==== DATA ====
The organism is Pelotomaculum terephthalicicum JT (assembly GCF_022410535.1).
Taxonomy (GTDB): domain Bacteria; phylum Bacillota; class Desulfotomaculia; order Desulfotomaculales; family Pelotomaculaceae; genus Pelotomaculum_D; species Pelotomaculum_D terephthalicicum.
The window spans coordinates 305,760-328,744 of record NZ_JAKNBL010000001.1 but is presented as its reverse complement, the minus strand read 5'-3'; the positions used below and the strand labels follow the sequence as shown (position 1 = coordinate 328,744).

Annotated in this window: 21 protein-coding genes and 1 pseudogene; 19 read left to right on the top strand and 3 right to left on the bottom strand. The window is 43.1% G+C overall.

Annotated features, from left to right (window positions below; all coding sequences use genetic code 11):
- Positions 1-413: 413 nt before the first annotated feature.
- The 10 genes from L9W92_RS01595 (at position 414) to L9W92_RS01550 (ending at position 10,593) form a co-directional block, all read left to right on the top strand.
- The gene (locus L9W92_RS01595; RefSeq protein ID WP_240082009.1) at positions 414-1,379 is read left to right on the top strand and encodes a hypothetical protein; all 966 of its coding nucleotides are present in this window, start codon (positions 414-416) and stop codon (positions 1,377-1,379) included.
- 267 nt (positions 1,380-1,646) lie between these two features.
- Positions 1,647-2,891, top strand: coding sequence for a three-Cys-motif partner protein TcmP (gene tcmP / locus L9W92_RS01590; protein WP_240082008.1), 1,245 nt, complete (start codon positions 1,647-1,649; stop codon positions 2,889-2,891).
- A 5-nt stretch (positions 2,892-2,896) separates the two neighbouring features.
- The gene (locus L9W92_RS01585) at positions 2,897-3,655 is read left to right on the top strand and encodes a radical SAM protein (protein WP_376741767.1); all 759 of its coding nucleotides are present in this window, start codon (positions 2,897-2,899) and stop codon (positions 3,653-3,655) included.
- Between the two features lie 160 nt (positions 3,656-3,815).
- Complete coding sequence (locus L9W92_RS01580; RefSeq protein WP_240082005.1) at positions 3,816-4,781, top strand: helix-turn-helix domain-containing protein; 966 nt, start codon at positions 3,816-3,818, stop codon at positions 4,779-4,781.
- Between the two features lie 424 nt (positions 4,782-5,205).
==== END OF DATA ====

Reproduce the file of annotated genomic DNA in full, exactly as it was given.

The organism is Pelotomaculum terephthalicicum JT (assembly GCF_022410535.1).
Taxonomy (GTDB): domain Bacteria; phylum Bacillota; class Desulfotomaculia; order Desulfotomaculales; family Pelotomaculaceae; genus Pelotomaculum_D; species Pelotomaculum_D terephthalicicum.
The window spans coordinates 305,760-328,744 of record NZ_JAKNBL010000001.1 but is presented as its reverse complement, the minus strand read 5'-3'; the positions used below and the strand labels follow the sequence as shown (position 1 = coordinate 328,744).

Annotated in this window: 21 protein-coding genes and 1 pseudogene; 19 read left to right on the top strand and 3 right to left on the bottom strand. The window is 43.1% G+C overall.

Annotated features, from left to right (window positions below; all coding sequences use genetic code 11):
- Positions 1-413: 413 nt before the first annotated feature.
- The 10 genes from L9W92_RS01595 (at position 414) to L9W92_RS01550 (ending at position 10,593) form a co-directional block, all read left to right on the top strand.
- The gene (locus L9W92_RS01595; RefSeq protein ID WP_240082009.1) at positions 414-1,379 is read left to right on the top strand and encodes a hypothetical protein; all 966 of its coding nucleotides are present in this window, start codon (positions 414-416) and stop codon (positions 1,377-1,379) included.
- 267 nt (positions 1,380-1,646) lie between these two features.
- Positions 1,647-2,891, top strand: coding sequence for a three-Cys-motif partner protein TcmP (gene tcmP / locus L9W92_RS01590; protein WP_240082008.1), 1,245 nt, complete (start codon positions 1,647-1,649; stop codon positions 2,889-2,891).
- A 5-nt stretch (positions 2,892-2,896) separates the two neighbouring features.
- The gene (locus L9W92_RS01585) at positions 2,897-3,655 is read left to right on the top strand and encodes a radical SAM protein (protein WP_376741767.1); all 759 of its coding nucleotides are present in this window, start codon (positions 2,897-2,899) and stop codon (positions 3,653-3,655) included.
- Between the two features lie 160 nt (positions 3,656-3,815).
- Complete coding sequence (locus L9W92_RS01580; RefSeq protein WP_240082005.1) at positions 3,816-4,781, top strand: helix-turn-helix domain-containing protein; 966 nt, start codon at positions 3,816-3,818, stop codon at positions 4,779-4,781.
- Between the two features lie 424 nt (positions 4,782-5,205).